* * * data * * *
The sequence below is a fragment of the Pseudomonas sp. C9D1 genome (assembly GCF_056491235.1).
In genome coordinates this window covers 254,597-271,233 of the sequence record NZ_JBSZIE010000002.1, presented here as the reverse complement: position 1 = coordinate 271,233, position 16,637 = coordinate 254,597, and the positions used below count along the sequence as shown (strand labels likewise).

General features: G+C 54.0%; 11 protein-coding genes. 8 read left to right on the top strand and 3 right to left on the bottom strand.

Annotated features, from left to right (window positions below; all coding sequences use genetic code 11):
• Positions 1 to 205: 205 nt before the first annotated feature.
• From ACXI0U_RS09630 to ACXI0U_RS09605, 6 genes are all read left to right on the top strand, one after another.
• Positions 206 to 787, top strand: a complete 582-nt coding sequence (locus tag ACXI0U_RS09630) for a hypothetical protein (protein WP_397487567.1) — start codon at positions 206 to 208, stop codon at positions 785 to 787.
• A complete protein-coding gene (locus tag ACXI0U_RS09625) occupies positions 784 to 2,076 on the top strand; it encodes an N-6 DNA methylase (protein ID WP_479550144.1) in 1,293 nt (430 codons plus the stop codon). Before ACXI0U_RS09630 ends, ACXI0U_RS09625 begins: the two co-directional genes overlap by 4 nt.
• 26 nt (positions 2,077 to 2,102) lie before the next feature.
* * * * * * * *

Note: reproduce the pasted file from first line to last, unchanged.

The sequence below is a fragment of the Pseudomonas sp. C9D1 genome (assembly GCF_056491235.1).
In genome coordinates this window covers 254,597-271,233 of the sequence record NZ_JBSZIE010000002.1, presented here as the reverse complement: position 1 = coordinate 271,233, position 16,637 = coordinate 254,597, and the positions used below count along the sequence as shown (strand labels likewise).

General features: G+C 54.0%; 11 protein-coding genes. 8 read left to right on the top strand and 3 right to left on the bottom strand.

Annotated features, from left to right (window positions below; all coding sequences use genetic code 11):
• Positions 1 to 205: 205 nt before the first annotated feature.
• From ACXI0U_RS09630 to ACXI0U_RS09605, 6 genes are all read left to right on the top strand, one after another.
• Positions 206 to 787, top strand: a complete 582-nt coding sequence (locus tag ACXI0U_RS09630) for a hypothetical protein (protein WP_397487567.1) — start codon at positions 206 to 208, stop codon at positions 785 to 787.
• A complete protein-coding gene (locus tag ACXI0U_RS09625) occupies positions 784 to 2,076 on the top strand; it encodes an N-6 DNA methylase (protein ID WP_479550144.1) in 1,293 nt (430 codons plus the stop codon). Before ACXI0U_RS09630 ends, ACXI0U_RS09625 begins: the two co-directional genes overlap by 4 nt.
• 26 nt (positions 2,077 to 2,102) lie before the next feature.